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We Are In Trouble. Raise the Red Flag. Be Proactive.

Yesterday, I attended a wake for a friend and former colleague. For the first time in eighteen months, I hugged people outside my inner circle. Hesitant and mentally programmed with COVID-19 precautions, I tried the elbow bump and shuddered as I extended my arms to feel the warmth of long-held friends. I must admit that it felt soooooo good. I so want the pandemic to be over.

The day before I traveled to Boston, I spoke to a client. He asked a simple question, “Where will companies be spending money post-pandemic?”  I told him, “It is too early to tell; we are still in the middle of trying to figure out where we are. The pandemic is not over.” I could tell that he was frustrated with me. People want good news. I fear that we need to take action now to avoid major future disruptions.

The Supply Chain Leader In The Middle Of The Pandemic

I loved the summary in the Economist article published on July 3, 2021, The Long Goodbye to COVID 19.  While I was able to hug friends again at the wake and I will host my Supply Chain Insights Global Summit in September, the supply chain leader is only ½ way through the COVID-19 response.

Today’s supply chains assume that logistics is readily available. The rude awakening is that Supply Chain Leaders have no ability to manage logistics as a constraint. Historically, the focus is price. Our logistics systems are inadequate for what we are going to experience in the coming months.

Few companies are good shippers. Only 9% of Global Multinationals design supply chain flows. My goal in this article is to raise a red flag to ensure that we do not fall asleep at the switch in managing global supply chains through the balance of this pandemic.

Making the Argument

The Economist article tracks a normalcy index by region. In July, world normalcy is 66%. China is at 74%, the United States tracks at 73%, Australia at 70%, and India at 42%.  The world is still volatile. Since April, Malaysia’s normalcy value has fallen from 55% to 27%. The impact of the Indian crisis on software development schedules is pervasive in my conversations.

Figure 1. Shifts in Normalcy by Country as Tracked by the Economist

Normalcy is also influenced by factors unrelated to the pandemic. In general, Asian countries have been less normal than you would expect. Counterintuitively, behaviour has changed more in places with robust civil liberties than in otherwise similar but less free countries. This would make sense if people in such places are unusually likely to trust their leaders, or if they feel more invested in fellow citizens’ well-being. And richer countries, where lots of people can work from home, are more abnormal than poorer ones.

Economist July 3, 2021

Current state:

  • Vaccinations Drive Normalcy. 187 countries have mass-vaccination programs underway. Globally, 39.3% of the world’s population aged 12 and over have received one dose of a covid-19 vaccine.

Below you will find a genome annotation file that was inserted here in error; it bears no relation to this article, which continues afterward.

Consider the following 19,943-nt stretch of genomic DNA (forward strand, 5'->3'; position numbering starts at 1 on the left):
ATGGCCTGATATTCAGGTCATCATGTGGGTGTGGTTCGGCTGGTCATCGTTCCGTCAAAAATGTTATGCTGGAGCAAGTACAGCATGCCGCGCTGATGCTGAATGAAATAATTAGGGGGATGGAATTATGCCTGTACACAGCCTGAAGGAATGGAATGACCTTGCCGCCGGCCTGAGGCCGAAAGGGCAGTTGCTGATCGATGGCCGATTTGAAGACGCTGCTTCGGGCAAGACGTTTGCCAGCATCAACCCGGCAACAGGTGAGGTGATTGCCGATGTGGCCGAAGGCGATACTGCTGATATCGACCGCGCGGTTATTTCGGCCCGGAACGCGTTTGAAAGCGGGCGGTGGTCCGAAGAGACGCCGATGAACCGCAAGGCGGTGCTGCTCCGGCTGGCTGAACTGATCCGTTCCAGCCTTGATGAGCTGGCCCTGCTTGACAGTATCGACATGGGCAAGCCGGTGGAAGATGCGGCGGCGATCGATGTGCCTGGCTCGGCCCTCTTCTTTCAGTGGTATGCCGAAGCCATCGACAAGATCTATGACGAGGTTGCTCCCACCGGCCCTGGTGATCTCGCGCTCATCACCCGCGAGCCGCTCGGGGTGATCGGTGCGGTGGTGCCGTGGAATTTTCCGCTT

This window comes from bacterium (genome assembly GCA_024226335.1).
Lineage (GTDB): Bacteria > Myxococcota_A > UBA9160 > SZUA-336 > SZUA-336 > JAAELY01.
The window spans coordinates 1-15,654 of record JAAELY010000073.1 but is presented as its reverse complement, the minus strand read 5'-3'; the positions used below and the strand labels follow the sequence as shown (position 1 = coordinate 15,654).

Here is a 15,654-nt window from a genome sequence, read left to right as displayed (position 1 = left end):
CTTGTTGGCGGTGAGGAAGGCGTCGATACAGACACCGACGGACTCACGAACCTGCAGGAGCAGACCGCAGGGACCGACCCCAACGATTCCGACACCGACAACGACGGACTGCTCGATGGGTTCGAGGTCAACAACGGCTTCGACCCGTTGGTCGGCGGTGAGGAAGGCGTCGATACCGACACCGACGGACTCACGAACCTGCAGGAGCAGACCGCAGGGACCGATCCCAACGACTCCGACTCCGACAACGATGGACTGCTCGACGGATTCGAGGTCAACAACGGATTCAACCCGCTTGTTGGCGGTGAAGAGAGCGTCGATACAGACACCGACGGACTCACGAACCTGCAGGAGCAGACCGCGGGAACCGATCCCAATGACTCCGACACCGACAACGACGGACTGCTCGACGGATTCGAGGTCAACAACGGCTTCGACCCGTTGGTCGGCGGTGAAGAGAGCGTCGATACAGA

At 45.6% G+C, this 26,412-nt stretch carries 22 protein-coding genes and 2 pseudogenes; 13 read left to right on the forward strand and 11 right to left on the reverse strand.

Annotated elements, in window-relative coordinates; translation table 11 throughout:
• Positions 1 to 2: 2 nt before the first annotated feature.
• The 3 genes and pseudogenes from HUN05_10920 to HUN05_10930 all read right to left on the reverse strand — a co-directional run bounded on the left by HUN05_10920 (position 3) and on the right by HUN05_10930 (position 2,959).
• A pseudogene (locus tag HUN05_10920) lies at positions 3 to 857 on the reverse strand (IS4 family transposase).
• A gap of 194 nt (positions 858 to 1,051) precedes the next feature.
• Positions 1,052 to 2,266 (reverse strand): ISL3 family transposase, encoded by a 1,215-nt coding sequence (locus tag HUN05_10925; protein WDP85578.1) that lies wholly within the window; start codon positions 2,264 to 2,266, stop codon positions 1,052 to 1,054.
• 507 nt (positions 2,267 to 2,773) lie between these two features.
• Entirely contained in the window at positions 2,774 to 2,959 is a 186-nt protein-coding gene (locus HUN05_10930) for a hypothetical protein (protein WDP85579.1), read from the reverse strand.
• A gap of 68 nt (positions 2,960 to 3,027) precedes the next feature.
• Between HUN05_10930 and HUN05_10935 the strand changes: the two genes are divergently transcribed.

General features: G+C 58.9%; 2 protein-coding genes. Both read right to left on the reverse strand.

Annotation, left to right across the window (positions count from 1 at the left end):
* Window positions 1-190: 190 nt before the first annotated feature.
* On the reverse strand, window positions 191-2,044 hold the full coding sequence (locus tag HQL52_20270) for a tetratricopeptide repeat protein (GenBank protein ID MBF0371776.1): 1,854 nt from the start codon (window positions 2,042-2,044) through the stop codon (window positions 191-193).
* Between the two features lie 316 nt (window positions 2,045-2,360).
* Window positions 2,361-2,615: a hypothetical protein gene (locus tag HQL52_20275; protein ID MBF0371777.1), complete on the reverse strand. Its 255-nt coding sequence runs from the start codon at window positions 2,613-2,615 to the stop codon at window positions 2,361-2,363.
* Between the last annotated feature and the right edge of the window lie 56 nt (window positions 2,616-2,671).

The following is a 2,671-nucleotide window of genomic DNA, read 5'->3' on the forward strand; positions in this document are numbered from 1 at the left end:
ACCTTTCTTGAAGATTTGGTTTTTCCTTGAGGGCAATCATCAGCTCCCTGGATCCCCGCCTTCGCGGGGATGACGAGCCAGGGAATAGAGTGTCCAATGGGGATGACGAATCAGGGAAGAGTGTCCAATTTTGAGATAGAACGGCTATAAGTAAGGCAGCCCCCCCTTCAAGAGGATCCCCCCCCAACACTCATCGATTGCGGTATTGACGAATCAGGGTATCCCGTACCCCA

• The Real Costs Are Yet to Come. Very roughly, rich-country governments paid out 90 cents for every dollar of lost output. The realization of the cost to state and local governments is just beginning. Budgets will tighten with less funding on supply chain infrastructure.
  • Logistics Infrastructure Issues. In Los Angeles, due to the trade deficit between the United States and China, 3.5 containers are received from China for every container shipped. Global Chinese imports soared 61% in the first two months of 2021, and will become worse for the holiday period. The container inbalance is growing with no central tracking and allocation program. Containers are being “rolled” month by month in Asia due to the lack of available containers. 70% of global supply chain shipments are by sea, 18% move by road transport, 9% go by rail, 2% by inland waterways and less than 0.25% by air. Labor shortages abound for road freight. We can no longer assume the availability of global logistics.
  • Price Increases. The Freight Rates for a 40 foot container from China to the west coast of the United States is quadruple the price of a year ago.
  • Political Unrest. As vaccines and treatments become more plentiful in rich countries, so will anger at seeing people in poor ones die for want of supplies. That will cause friction between rich countries and the rest of the world. In Africa, where 38% of food is imported, the issues in global shipping will compound the unrest.

The Harsh Reality

The supply chain leader is struggling with increased cost and delayed on-time deliveries in ocean freight. Why does this matter? As shown in Figures 2 and 3, the global logistics infrastructure is unreliable and increasing in price. The issues result in late arrivals and customer service issues. Consumer goods manufacturers will pay 60-70% more in retail deductions, and the retail sector will struggle to source for the holidays. Delays will worsen in the build-up of inventory for the holiday period.